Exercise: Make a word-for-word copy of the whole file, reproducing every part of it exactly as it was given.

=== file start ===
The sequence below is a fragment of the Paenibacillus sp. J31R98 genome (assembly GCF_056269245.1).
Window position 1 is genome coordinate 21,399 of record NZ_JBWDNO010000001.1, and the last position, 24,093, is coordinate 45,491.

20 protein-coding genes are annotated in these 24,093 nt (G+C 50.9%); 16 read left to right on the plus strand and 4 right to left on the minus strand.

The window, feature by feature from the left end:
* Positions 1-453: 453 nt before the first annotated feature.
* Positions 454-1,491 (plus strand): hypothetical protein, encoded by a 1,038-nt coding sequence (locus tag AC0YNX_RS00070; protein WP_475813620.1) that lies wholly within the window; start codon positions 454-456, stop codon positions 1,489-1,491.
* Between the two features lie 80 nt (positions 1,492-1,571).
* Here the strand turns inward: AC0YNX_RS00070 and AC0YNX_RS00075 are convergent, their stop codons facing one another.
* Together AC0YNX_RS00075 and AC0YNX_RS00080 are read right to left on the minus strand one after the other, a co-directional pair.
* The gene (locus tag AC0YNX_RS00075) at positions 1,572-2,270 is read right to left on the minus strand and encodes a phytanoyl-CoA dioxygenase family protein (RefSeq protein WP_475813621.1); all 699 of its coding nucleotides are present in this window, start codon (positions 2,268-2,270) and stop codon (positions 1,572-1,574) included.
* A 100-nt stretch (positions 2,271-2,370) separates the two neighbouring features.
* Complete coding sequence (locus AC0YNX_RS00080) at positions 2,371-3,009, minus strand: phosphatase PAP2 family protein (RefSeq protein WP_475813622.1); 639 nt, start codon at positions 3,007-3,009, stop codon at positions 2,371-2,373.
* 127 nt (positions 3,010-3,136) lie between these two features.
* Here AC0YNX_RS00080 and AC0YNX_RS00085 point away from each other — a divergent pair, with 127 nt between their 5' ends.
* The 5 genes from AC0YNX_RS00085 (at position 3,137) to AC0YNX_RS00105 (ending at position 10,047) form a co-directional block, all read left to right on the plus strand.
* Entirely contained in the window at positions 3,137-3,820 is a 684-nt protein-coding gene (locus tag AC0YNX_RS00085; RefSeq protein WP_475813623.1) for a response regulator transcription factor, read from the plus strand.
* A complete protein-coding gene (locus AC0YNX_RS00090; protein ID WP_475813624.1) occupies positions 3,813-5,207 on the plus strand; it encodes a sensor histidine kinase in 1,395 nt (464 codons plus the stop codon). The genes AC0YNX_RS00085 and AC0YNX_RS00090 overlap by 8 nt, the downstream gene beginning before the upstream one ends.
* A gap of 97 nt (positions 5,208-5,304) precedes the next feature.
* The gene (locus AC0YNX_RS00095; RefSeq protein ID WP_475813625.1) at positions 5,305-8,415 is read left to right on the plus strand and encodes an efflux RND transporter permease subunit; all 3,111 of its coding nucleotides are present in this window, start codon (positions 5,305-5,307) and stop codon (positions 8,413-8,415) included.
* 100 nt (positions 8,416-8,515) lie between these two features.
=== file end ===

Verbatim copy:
The sequence below is a fragment of the Paenibacillus sp. J31R98 genome (assembly GCF_056269245.1).
Window position 1 is genome coordinate 21,399 of record NZ_JBWDNO010000001.1, and the last position, 24,093, is coordinate 45,491.

20 protein-coding genes are annotated in these 24,093 nt (G+C 50.9%); 16 read left to right on the plus strand and 4 right to left on the minus strand.

The window, feature by feature from the left end:
* Positions 1-453: 453 nt before the first annotated feature.
* Positions 454-1,491 (plus strand): hypothetical protein, encoded by a 1,038-nt coding sequence (locus tag AC0YNX_RS00070; protein WP_475813620.1) that lies wholly within the window; start codon positions 454-456, stop codon positions 1,489-1,491.
* Between the two features lie 80 nt (positions 1,492-1,571).
* Here the strand turns inward: AC0YNX_RS00070 and AC0YNX_RS00075 are convergent, their stop codons facing one another.
* Together AC0YNX_RS00075 and AC0YNX_RS00080 are read right to left on the minus strand one after the other, a co-directional pair.
* The gene (locus tag AC0YNX_RS00075) at positions 1,572-2,270 is read right to left on the minus strand and encodes a phytanoyl-CoA dioxygenase family protein (RefSeq protein WP_475813621.1); all 699 of its coding nucleotides are present in this window, start codon (positions 2,268-2,270) and stop codon (positions 1,572-1,574) included.
* A 100-nt stretch (positions 2,271-2,370) separates the two neighbouring features.
* Complete coding sequence (locus AC0YNX_RS00080) at positions 2,371-3,009, minus strand: phosphatase PAP2 family protein (RefSeq protein WP_475813622.1); 639 nt, start codon at positions 3,007-3,009, stop codon at positions 2,371-2,373.
* 127 nt (positions 3,010-3,136) lie between these two features.
* Here AC0YNX_RS00080 and AC0YNX_RS00085 point away from each other — a divergent pair, with 127 nt between their 5' ends.
* The 5 genes from AC0YNX_RS00085 (at position 3,137) to AC0YNX_RS00105 (ending at position 10,047) form a co-directional block, all read left to right on the plus strand.
* Entirely contained in the window at positions 3,137-3,820 is a 684-nt protein-coding gene (locus tag AC0YNX_RS00085; RefSeq protein WP_475813623.1) for a response regulator transcription factor, read from the plus strand.
* A complete protein-coding gene (locus AC0YNX_RS00090; protein ID WP_475813624.1) occupies positions 3,813-5,207 on the plus strand; it encodes a sensor histidine kinase in 1,395 nt (464 codons plus the stop codon). The genes AC0YNX_RS00085 and AC0YNX_RS00090 overlap by 8 nt, the downstream gene beginning before the upstream one ends.
* A gap of 97 nt (positions 5,208-5,304) precedes the next feature.
* The gene (locus AC0YNX_RS00095; RefSeq protein ID WP_475813625.1) at positions 5,305-8,415 is read left to right on the plus strand and encodes an efflux RND transporter permease subunit; all 3,111 of its coding nucleotides are present in this window, start codon (positions 5,305-5,307) and stop codon (positions 8,413-8,415) included.
* 100 nt (positions 8,416-8,515) lie between these two features.